Moreover, synthetic CLA is not a dietary ingredient as defined by 21 U.S.C. 321 @(l)(F) becauseit
is not a concentrate,metabolite, constituent, extract, or combination of any of the other types of

1 Natural MedicinesComprehensive    Database; Conjugated Linoleic Acid Monograph(2002).
* Johnson, LW. IntegrativeMedicine Consult3(3): 17,21(2001).
3 Behuy, M.A. Annu. Rev. Nutr. 2250%531(2002).
4 HerbelBK, McGuire MK, McGuire MA, Shultz TD. Am J Clin Nutr. 67:332-337(1998).
’ Exhibit A: Natural Tonalin, the essentialsupplementProductSpecificationNatural Tonalin, the essential
supplement  TechnicalData-Bulk Oil Natural Tonalin, the essentialsupplementTechnicalData - Bulk Capsules.
Page 3 - Mr. Jason S. Crush

dietary ingredients. This synthetic group of compoundscannot be obtained by concentrating,
metabolizing, or combining vitamins, minerals, amino acids, botanicals, or dietary substances.Nor is
the substancein question a constituentor extract of any other type of dietary ingredient. Some CLA
compounds are constituentsof meats and dairy products, they are metabolic intermediatesthat occur
in low amounts and therefore extraction of these compoundsfrom the natural sourcesare cost
prohibitive? Although some forms of synthetic CLA compoundsmay be chemically indistinguishable
from naturally occurring CLA compounds,a substancethat has never been physically a part of a
whole cannot be a constituent or an extract of that whole, irrespective of the starting material as the
source.

Further, synthetic CLA is not a constituentof a dietary substancebecauseit is not an inherent
component of anything commonly used as human food or drink. Likewise, it is not an extract of any
dietary substance. Therefore, synthetically produced CLA is not a dietary ingredient under
21 U.S.C. 321 @f)(l).

Jn summary, a product like yours does not appear to be a dietary ingredient or a dietary supplementas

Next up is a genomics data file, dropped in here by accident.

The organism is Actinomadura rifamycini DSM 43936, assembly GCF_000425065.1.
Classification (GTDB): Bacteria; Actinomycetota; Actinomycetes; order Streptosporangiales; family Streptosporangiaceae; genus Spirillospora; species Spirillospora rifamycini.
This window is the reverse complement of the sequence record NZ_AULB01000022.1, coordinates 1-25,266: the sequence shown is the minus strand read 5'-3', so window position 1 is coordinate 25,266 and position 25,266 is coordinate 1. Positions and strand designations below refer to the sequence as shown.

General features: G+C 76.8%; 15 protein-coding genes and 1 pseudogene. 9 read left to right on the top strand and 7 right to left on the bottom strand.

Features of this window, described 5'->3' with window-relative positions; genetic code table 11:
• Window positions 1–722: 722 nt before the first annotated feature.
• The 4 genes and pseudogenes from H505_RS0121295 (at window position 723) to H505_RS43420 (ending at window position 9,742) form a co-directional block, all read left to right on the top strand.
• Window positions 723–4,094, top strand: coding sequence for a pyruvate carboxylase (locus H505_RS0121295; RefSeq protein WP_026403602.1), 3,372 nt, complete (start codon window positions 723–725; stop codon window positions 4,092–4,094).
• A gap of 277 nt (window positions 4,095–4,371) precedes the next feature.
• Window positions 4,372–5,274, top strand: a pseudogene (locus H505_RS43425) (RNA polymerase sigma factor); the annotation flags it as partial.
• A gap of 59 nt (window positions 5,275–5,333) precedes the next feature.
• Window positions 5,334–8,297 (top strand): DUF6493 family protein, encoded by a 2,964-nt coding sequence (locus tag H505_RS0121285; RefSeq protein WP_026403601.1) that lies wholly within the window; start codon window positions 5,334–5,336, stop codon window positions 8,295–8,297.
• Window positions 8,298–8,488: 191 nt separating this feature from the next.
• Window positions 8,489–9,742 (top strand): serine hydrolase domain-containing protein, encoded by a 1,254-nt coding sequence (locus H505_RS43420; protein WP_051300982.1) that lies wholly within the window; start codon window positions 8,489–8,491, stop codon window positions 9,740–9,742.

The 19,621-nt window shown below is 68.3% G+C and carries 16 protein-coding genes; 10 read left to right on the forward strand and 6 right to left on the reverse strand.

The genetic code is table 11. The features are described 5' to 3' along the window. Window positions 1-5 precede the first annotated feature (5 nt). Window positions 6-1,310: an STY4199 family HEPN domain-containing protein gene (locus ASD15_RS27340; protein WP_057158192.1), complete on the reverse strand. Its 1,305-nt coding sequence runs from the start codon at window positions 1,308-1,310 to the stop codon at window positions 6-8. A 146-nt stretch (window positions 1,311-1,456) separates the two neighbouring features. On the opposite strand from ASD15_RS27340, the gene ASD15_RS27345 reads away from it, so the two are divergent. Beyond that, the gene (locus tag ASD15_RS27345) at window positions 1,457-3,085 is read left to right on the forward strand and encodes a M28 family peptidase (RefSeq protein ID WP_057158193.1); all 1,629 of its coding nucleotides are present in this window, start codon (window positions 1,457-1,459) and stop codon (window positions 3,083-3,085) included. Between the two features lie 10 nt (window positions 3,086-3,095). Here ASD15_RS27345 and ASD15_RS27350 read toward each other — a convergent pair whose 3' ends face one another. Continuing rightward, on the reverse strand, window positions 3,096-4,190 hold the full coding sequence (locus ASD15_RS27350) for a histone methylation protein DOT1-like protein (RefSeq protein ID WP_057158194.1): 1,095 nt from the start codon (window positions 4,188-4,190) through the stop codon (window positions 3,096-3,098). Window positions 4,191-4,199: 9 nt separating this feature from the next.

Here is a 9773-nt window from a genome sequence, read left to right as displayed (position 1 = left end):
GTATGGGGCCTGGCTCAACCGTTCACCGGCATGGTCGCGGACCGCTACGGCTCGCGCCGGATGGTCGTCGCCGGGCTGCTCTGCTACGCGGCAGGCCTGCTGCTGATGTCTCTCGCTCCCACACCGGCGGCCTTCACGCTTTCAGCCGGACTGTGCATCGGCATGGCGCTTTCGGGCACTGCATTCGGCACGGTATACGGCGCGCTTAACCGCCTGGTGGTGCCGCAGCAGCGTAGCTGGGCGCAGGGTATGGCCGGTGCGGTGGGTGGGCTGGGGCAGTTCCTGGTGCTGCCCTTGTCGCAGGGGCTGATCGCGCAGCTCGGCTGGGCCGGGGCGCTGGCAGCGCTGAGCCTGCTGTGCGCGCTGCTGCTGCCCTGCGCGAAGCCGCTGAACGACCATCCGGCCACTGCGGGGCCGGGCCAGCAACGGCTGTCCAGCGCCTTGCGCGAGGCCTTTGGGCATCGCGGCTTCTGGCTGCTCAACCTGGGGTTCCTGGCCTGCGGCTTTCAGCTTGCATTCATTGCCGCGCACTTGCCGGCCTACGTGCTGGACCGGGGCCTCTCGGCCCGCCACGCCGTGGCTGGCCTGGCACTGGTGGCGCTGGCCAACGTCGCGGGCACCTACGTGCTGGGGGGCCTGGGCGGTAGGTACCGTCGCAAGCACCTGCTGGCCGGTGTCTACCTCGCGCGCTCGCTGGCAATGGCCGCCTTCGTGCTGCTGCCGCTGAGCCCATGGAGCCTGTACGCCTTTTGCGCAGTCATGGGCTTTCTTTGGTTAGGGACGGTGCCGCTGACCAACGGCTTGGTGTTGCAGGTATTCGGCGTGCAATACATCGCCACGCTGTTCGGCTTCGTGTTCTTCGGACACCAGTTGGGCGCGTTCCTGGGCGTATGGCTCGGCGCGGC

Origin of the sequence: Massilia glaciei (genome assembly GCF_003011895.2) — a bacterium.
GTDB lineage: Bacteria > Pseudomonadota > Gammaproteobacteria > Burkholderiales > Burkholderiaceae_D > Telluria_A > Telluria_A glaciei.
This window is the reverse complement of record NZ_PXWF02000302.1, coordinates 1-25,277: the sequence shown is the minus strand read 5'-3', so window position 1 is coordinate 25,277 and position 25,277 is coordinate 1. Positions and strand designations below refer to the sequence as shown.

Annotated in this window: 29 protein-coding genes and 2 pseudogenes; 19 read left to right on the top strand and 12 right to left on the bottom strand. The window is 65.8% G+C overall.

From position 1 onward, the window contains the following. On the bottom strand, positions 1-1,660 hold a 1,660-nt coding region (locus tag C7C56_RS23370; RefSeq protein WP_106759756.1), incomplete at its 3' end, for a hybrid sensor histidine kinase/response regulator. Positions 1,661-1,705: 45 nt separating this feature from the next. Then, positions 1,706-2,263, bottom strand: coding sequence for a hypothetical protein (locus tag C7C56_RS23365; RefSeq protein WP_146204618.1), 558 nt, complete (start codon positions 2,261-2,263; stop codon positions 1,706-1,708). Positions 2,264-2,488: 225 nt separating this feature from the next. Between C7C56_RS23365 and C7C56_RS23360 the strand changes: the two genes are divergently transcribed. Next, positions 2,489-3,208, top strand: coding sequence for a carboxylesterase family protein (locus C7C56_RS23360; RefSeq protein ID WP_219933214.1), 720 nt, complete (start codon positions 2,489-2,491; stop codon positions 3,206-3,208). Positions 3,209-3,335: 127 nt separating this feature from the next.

defined in 21 U.S.C. 321 (fQ For the reasonsdiscussedabove, the Agency concludesthat synthetic
CLA or Tonalinm does not meet the definition of a dietary supplement.Introduction of such a product
into interstate commerceis prohibited under 21 U.S.C. 33 1 (a). In addition, becausethe Agency
concludedthat the subject of your notification cannot be marketed as a dietary supplement, FDA did
not review the evidenceof safety i.&ormation you submitted on CLA or Tonalin~.

Your submissionwill be kept confidential for 90 days from the date of receipt, and after September
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15,2002, your notification will be placed on public display at FDA’ Docket Management Branch
(Docket No. 95S-03 16). Commercial and confidential information will not be disclosedto the public.

                                          Sincerely yours,



                                          Felicia B. Satchel1
                                          Director
                                          Division of Standards
                                            and Labeling Regulations
                                          Office of Nutritional Products, Labeling
                                             and Dietary Supplements
                                          Center for Food Safety
                                             and Applied Nutrition